I KNOW WHAT THAT FEELS LIKE. When you just talk and talk about stuff with people who love the same things as you, and then suddenly you have 0% introvertism left. :-D Jennifer sounds SO COOL. :-)

I myself yearn to visit all the P&P95 locations - and we are probably going to visit Lacock Village this year... so I'm really excited for that. :-)

Loved this post. :-)

~ Naomi

Net - "It's a Wonderful Movie" said...

I thoroughly enjoyed reading about your adventure. I am much like you, until you get me on a topic of interest, like Jane Austen, of course! I love how you knew more, at times, about Bath, than the speaker. That always makes one feel good, triumphant!

I love the way you so expressively shared this life experience and your line near the end truly struck a cord with me... The one about if "you don't make things happen, they don't." That is so true. You have inspired me - truly and deeply! Thank you! I think God intended for you to share this experience and this heartfelt message to touch the lives of many others, as you have mine!

God bless Net

It's a Wonderful Movie

jessica prescott said...

This sounds like so much fun--I'm SO happy you got this opportunity! Isn't it awesome to know other people who have the same interests as you do? You're like, "hey! I'm not alone after all!!"

I know. It's sad how few young people our age actually read/like Jane Austen. We'll just have to change that fact, no? ;-)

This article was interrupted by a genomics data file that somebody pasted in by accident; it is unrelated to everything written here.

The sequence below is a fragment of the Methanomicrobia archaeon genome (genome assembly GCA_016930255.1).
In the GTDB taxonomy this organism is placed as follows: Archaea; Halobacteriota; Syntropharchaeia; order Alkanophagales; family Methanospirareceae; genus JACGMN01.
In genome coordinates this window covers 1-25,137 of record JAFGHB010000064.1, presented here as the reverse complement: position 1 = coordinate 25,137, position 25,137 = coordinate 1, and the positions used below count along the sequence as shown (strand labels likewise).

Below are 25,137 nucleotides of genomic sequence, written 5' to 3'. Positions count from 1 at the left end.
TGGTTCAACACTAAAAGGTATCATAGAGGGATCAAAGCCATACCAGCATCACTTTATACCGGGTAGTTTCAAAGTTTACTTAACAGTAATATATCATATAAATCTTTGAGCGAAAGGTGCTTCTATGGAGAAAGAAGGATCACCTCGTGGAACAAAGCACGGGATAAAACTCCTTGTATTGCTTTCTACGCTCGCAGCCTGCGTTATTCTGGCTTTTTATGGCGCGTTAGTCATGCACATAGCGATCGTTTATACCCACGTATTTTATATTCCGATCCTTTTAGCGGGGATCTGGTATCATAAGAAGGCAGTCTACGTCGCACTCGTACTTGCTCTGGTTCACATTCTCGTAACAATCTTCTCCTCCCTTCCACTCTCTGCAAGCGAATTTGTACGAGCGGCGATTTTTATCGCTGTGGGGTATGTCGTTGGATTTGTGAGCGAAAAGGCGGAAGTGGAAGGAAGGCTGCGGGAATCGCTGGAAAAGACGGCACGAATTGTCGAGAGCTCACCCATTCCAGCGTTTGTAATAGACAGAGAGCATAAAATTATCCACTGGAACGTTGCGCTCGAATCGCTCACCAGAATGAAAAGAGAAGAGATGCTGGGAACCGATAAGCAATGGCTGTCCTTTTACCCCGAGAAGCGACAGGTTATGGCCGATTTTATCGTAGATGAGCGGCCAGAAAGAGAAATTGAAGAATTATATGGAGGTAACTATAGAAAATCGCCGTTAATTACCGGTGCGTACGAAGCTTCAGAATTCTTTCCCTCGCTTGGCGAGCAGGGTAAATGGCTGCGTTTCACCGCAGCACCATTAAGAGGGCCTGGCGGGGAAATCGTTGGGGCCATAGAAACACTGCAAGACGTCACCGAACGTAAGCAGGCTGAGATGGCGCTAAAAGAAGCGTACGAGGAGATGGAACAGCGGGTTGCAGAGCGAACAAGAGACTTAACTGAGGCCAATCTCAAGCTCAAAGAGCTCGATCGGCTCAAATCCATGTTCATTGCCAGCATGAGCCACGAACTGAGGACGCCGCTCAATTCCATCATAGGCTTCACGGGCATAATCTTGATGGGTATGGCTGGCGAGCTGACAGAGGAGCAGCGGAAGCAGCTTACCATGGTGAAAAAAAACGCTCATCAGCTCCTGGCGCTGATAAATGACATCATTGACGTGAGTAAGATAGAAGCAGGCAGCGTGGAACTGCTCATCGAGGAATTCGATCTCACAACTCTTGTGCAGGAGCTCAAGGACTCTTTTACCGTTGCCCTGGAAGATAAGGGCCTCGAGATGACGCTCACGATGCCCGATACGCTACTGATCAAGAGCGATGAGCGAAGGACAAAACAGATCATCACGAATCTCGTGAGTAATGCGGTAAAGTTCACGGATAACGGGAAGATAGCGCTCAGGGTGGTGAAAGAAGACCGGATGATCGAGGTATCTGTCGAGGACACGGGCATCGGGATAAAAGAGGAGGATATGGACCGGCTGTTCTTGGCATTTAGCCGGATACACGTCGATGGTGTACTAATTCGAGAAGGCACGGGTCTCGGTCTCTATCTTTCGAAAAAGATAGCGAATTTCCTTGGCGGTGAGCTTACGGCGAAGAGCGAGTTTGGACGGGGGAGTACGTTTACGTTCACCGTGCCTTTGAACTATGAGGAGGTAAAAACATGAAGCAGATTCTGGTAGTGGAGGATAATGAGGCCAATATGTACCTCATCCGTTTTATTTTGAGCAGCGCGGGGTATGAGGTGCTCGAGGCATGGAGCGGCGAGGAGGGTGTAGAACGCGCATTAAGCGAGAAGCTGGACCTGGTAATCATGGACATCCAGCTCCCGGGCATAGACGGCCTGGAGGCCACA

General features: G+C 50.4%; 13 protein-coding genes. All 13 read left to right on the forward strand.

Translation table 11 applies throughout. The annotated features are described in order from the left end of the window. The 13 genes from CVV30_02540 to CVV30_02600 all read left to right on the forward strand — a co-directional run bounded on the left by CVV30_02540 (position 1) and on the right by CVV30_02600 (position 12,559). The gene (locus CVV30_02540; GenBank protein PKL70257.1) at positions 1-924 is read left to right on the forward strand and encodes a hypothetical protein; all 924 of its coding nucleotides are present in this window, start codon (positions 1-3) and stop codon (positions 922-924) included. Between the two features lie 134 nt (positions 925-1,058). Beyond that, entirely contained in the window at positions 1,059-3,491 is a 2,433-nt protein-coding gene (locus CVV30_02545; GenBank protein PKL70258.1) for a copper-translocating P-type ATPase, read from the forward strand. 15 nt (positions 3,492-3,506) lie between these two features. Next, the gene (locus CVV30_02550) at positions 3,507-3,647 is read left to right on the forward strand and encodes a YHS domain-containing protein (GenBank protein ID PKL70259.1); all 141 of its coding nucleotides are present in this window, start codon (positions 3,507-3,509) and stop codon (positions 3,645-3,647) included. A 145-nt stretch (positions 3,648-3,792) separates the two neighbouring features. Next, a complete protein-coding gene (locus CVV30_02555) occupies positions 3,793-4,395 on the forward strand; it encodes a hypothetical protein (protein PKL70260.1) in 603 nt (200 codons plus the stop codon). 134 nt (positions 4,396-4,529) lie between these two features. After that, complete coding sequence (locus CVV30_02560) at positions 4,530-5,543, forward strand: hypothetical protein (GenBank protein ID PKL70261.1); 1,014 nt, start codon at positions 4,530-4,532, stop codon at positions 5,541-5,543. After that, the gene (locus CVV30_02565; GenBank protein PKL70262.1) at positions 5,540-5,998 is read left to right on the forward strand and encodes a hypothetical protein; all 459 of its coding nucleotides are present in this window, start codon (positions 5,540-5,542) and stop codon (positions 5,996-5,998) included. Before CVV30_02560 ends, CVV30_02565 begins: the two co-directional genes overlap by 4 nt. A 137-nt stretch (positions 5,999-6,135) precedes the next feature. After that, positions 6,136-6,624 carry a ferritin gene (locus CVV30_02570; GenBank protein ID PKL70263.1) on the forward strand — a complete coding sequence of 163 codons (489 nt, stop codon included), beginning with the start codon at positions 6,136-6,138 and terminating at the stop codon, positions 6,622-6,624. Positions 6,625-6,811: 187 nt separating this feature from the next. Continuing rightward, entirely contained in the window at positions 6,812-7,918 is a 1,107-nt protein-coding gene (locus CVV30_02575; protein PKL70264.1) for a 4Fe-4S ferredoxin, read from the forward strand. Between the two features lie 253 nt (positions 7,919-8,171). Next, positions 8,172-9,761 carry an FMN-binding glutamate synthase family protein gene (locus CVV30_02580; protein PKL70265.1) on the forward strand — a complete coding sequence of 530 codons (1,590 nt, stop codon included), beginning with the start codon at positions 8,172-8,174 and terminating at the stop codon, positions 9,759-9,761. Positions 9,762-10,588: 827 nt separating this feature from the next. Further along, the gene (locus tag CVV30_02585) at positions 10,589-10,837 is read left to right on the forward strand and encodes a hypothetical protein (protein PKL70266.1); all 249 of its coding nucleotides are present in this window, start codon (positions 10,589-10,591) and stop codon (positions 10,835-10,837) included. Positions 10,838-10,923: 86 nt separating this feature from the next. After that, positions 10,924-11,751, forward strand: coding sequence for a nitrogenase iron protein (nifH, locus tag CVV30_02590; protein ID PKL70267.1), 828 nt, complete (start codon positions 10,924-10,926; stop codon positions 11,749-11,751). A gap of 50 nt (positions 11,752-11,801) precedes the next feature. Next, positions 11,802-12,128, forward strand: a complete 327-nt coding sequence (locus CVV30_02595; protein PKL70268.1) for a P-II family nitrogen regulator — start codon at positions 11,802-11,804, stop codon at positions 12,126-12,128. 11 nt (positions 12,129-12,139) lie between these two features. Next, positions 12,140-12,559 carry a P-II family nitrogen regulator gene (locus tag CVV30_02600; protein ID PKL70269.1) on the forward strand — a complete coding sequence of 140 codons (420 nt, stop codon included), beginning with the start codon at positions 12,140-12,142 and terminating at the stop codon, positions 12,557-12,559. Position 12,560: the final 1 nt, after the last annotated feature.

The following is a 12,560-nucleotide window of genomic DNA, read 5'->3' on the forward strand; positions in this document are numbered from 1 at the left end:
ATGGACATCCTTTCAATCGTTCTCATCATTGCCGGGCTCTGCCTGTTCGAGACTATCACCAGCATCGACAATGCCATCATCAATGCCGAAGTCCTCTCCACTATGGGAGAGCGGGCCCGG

(And yep, that was very magnanimous of you. To each their own, indeed. Ahem.)


Anonymous said...

Oh, how fun! I know there is a Jane Austen Society club in about an hour or more drive from where I live, but I certainly don't have plans to go there in the near future. (For one thing, I can't drive, and for another, my Mum wishes me to wait till I'm older before I read the books.) As a matter of fact, there is this guy I know (he's nearing the 30 mark) who likes JA, and he was going to those meetings. Hehe. :D Until he found out that it was just a bunch of old ladies talking about it, (he said they were discussing the architecture of that time period in that meeting) and he only went a couple times. I honestly don't know HOW he could do that. (Wouldn't it be embarrassing?) So there you go - I have clear evidence that there ARE guys out there who like Jane Austen. ;)
~Miss Meg

Katelyn said...

I wish there was a club near me! A friend and I are considering attending the Jane Austen festival in Louisville this summer, but there are possible events that may prevent it.

OldFashionGirl said...

Just to let you know, I nominated you for the Happy Tag, in case you wish to do it. have blessed week!

Erudessa Aranduriel said...

WOWO!!! That sounds (and looks) like SO MUCH FUN!! Sadly, I don't think that there are any of those in my area :(

And I completely agree with you where the different versions of P&P are concerned!! See:

Would you rather hear the story...